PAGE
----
JEREMY: The noted DXer, Monk Apollo SV2ASP/A, known to hams around the world for operating from Mount Athos in northern Greece, has become a Silent Key. One of the earliest reports of his death was made by Masa JE1LET on his page on QRZed dot com. Masa said in an email to Newsline that he learned of Apollo's death on the 5th of May from a Greek friend visiting Mount Athos. An Orthodox Christian monk since 1973 and a resident of the Holy Monastery of Dochiariou (DOH HEE AR EE YOU) since 1980, Apollo received his amateur licence in 1988, becoming the first active ham radio operator on Athos.
On his QRZed page, Apollo said he was inspired to become a ham after one of the brothers became seriously injured in a gardening accident in 1986. One of the physicians at the hospital in Thessalonica, who also happened to be chairman of the Radio Amateur Union of Northern Greece, recommended that the monastery have a resident ham radio operator for reasons of safety as well as security. Masa told Newsline Apollo had most likely not been on the air since last December and that his condition had deteriorated since his first surgery on his head. Masa said he'd been unable to speak, see or walk.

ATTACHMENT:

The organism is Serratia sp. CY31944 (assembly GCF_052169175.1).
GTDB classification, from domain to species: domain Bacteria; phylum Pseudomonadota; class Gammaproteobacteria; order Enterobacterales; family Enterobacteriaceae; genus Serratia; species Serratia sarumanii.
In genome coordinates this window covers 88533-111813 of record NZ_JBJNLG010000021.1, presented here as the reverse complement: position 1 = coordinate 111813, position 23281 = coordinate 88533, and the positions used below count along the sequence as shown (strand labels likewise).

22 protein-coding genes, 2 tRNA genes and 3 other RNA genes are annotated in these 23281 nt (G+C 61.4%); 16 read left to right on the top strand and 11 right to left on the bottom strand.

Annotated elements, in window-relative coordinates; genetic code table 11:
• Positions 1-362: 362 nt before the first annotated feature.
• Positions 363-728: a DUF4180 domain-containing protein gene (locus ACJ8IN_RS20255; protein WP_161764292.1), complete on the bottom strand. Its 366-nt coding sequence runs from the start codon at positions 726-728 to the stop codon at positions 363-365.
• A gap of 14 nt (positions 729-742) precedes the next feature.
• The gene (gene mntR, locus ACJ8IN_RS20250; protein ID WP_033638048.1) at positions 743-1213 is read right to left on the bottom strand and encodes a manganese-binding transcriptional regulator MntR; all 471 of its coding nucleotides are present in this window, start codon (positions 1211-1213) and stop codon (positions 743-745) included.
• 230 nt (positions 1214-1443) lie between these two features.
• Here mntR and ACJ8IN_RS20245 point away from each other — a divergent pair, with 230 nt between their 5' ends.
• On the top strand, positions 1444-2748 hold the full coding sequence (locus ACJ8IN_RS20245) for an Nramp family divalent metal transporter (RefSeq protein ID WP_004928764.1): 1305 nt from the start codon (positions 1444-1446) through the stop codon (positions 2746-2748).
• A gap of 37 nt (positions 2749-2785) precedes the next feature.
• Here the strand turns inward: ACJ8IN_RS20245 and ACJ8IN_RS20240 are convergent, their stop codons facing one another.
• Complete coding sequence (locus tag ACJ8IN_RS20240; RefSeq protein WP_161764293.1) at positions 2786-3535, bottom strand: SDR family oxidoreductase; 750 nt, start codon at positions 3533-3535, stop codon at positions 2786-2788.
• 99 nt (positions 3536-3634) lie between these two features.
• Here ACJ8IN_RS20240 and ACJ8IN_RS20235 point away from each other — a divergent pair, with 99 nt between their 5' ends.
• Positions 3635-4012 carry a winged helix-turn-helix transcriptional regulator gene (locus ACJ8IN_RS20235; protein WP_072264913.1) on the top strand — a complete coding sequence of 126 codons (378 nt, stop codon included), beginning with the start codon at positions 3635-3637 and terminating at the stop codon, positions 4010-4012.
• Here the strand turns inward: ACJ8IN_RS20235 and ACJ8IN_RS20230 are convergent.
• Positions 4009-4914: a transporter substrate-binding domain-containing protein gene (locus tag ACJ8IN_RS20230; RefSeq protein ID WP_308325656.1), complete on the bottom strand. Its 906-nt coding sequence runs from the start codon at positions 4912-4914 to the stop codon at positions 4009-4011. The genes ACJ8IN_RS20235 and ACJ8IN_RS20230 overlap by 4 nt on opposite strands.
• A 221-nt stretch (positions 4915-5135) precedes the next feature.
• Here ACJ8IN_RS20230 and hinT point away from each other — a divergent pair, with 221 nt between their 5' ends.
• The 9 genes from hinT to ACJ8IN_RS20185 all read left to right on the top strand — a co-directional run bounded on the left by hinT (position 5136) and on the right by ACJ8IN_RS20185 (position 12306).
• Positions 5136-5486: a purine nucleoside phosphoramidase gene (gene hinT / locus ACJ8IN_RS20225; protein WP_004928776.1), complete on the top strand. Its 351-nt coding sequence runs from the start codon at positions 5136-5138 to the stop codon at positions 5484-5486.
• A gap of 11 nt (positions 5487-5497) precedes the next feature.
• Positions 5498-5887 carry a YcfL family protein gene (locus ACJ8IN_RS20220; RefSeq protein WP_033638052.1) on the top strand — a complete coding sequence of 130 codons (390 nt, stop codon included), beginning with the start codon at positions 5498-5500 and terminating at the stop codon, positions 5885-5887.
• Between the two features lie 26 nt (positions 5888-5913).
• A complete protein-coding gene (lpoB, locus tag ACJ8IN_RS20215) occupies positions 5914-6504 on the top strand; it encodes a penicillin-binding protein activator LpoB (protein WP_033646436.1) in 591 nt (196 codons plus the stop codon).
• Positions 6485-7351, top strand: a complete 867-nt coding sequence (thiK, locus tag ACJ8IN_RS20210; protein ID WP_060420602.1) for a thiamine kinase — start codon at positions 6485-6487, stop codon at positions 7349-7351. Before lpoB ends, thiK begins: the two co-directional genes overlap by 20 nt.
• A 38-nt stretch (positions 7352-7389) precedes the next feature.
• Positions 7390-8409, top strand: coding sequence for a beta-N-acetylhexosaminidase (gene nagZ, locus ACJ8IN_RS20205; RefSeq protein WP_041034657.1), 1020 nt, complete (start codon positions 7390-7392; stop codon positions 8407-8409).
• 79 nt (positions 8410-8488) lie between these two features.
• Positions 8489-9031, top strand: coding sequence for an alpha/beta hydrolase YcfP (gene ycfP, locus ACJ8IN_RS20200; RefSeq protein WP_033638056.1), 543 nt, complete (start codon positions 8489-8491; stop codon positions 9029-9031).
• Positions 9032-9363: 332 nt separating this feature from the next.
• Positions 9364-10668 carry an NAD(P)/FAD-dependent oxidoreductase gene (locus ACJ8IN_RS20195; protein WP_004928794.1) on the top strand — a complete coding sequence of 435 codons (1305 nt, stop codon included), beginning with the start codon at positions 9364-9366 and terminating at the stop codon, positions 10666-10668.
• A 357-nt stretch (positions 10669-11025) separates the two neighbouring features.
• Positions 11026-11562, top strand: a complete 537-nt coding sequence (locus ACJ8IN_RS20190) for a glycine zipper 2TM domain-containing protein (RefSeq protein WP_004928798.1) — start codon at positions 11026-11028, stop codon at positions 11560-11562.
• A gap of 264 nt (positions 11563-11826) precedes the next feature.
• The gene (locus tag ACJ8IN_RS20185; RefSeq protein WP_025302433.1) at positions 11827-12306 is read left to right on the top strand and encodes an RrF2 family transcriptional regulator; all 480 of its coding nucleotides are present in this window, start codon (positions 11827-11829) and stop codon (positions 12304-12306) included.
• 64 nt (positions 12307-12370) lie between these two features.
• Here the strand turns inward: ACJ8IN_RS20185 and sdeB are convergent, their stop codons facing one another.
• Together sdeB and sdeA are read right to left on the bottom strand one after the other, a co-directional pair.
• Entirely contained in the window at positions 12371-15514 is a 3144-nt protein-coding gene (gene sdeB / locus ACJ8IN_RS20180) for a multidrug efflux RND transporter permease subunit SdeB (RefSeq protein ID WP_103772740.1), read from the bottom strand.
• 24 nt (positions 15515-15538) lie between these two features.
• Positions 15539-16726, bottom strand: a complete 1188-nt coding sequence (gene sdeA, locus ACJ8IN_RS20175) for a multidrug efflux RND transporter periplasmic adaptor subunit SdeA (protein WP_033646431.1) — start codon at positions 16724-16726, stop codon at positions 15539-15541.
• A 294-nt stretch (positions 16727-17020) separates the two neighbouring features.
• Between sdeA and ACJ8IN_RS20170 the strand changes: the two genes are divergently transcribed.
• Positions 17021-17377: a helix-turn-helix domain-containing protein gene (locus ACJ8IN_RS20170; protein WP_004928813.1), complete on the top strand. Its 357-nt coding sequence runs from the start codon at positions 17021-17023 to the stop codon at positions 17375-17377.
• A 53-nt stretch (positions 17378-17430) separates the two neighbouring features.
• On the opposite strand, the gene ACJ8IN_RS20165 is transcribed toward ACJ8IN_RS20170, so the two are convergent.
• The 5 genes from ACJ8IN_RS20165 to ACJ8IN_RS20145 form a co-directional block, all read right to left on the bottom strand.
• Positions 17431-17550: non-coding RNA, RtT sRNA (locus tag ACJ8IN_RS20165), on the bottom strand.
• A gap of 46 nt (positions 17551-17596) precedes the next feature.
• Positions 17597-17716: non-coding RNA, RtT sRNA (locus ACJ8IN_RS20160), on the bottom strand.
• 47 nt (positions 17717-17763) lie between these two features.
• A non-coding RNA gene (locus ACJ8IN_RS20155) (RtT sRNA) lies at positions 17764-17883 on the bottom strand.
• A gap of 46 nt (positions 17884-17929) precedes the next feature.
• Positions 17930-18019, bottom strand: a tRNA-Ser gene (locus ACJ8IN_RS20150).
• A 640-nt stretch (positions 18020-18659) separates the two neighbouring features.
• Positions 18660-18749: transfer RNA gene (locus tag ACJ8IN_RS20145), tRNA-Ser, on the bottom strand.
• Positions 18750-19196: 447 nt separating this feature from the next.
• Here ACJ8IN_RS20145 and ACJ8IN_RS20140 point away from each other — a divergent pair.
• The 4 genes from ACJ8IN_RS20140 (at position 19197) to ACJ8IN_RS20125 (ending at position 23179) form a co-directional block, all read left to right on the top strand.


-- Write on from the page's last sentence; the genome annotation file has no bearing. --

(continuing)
Masa said that following Apollo's death in the monastery, a funeral was held at noon local time on the 6th of May.
For Amateur Radio Newsline I'm Jeremy Boot G4NJH.
COUNTDOWN TO HAMVENTION - AND AN APP TO PACK
PAUL/ANCHOR: Are you packed for Dayton Hamvention yet? Well don't forget your app. Organizers have rolled out the first Dayton Hamvention event mobile app, compatible with both Apple and Android platforms. Use it to track activities, events and exhibits and even winners of all those coveted prizes. The free app was developed by TripBuilder Media in a collaboration between Dayton Hamvention and the ARRL. The Hamvention App is called "ARRL Hamvention 2019" but if you search for "Hamvention" you'll find it. If you are going to Hamvention, be sure to look for the Newsline booth between the Heil Sound and ICOM and say hello. We love to meet our listeners.
WIA PREPS FOR ANNUAL GENERAL MEETING
PAUL/ANCHOR: Meanwhile, as everyone seems to be prepping for the opening of Hamvention on May 17th, hams Down Under have their own final details to tend to. Here's Graham Kemp VK4BB.